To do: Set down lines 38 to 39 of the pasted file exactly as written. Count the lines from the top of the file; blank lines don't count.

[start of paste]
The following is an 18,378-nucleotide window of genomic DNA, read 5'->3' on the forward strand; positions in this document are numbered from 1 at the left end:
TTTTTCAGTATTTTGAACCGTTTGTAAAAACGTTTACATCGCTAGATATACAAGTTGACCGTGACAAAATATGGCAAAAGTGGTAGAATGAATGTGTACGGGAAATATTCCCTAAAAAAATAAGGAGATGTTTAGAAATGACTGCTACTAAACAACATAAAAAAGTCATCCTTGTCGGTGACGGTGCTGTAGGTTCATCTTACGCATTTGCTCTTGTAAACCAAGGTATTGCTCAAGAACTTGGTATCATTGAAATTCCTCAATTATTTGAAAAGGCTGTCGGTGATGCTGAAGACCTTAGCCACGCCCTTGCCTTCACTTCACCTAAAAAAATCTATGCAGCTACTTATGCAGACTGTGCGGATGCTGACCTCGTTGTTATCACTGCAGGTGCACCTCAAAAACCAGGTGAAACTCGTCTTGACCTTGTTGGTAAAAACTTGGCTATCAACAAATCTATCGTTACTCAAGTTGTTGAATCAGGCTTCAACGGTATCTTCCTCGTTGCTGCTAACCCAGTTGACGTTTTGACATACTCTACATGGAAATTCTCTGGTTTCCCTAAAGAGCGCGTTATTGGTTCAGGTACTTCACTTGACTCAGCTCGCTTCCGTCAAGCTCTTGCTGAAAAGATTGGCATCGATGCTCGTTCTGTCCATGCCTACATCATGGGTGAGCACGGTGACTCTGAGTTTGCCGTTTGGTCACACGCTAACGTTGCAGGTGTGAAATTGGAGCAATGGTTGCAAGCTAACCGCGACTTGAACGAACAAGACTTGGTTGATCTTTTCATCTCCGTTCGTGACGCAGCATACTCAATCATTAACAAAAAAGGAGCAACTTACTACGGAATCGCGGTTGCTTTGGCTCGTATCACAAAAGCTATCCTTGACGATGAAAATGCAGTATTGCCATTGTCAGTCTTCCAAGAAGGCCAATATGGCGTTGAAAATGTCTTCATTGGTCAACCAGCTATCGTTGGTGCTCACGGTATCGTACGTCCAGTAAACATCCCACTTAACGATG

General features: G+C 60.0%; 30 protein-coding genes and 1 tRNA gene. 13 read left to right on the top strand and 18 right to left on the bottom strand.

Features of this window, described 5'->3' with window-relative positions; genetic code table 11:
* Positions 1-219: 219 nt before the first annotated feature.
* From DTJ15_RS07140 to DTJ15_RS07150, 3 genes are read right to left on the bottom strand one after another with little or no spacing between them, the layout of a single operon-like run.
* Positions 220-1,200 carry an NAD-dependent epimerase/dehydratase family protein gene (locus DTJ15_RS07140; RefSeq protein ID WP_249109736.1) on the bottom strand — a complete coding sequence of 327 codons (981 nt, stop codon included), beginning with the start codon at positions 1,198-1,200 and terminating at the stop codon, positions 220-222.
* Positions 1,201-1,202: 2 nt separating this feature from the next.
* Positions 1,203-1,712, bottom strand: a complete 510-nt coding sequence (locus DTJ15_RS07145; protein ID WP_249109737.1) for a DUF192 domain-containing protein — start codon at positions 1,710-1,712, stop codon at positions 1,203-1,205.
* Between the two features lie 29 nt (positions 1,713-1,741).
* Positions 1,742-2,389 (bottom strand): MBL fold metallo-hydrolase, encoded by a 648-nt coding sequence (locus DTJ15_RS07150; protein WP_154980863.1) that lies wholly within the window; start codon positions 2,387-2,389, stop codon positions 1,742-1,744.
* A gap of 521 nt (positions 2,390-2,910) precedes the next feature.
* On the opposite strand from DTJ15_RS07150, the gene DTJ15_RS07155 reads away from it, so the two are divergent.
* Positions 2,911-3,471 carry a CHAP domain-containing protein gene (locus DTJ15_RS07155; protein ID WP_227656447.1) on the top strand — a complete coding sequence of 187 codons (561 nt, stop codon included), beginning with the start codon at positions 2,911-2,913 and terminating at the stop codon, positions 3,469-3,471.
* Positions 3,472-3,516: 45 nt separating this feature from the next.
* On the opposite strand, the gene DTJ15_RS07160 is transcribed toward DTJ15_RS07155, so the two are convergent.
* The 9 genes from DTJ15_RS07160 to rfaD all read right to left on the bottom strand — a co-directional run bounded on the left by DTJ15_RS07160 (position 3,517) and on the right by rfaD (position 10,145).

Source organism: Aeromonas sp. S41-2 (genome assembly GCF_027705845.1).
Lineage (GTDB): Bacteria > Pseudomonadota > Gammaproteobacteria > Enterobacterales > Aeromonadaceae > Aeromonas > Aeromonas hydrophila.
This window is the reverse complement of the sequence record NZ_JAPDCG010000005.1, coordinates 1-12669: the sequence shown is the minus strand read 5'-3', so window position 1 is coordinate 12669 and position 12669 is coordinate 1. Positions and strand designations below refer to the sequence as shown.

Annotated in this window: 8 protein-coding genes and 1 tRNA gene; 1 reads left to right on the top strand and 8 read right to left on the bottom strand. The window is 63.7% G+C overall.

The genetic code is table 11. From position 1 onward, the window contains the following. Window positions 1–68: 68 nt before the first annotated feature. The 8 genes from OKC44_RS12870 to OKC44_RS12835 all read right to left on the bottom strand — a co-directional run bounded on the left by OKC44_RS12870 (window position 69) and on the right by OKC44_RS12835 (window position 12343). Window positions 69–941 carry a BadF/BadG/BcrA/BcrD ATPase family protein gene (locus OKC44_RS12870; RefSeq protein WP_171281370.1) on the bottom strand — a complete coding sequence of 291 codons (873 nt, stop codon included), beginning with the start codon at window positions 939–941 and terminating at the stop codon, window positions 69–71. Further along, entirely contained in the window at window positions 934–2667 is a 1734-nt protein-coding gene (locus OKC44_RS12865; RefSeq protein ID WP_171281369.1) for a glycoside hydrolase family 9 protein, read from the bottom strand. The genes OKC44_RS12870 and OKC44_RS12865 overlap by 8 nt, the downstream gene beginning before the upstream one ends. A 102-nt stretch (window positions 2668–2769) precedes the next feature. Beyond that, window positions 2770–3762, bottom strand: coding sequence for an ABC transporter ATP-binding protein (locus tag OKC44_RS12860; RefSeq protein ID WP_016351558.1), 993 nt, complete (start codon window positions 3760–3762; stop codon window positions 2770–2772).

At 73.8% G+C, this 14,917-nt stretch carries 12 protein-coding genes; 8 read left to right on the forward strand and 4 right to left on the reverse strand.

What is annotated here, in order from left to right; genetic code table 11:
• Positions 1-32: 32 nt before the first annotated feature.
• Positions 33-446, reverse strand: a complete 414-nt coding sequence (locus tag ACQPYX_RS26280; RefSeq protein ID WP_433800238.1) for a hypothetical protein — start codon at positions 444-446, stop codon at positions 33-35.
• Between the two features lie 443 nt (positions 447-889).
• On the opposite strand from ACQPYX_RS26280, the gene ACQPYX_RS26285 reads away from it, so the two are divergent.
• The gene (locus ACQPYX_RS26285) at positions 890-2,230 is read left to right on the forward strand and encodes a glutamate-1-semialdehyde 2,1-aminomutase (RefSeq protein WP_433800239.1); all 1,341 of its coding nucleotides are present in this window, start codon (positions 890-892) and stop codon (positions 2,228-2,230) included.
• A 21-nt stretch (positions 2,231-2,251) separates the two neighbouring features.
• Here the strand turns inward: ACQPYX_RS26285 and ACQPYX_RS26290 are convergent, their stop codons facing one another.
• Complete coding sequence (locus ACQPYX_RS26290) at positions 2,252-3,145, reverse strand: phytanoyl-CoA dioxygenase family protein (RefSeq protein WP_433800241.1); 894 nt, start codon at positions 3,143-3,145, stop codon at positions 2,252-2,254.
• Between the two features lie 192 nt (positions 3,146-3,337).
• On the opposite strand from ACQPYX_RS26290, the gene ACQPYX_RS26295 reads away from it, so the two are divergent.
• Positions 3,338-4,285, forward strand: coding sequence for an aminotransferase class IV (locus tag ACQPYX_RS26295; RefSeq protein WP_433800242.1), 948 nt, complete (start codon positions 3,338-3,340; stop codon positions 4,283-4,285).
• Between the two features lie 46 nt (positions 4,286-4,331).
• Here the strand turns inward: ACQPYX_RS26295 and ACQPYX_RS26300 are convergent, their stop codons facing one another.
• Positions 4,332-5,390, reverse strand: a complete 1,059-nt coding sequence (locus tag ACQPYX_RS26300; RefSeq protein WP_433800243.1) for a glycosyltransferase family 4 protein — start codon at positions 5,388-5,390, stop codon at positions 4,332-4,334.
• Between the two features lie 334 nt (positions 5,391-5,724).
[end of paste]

• Positions 4,332-5,390, reverse strand: a complete 1,059-nt coding sequence (locus tag ACQPYX_RS26300; RefSeq protein WP_433800243.1) for a glycosyltransferase family 4 protein — start codon at positions 5,388-5,390, stop codon at positions 4,332-4,334.
• Between the two features lie 334 nt (positions 5,391-5,724).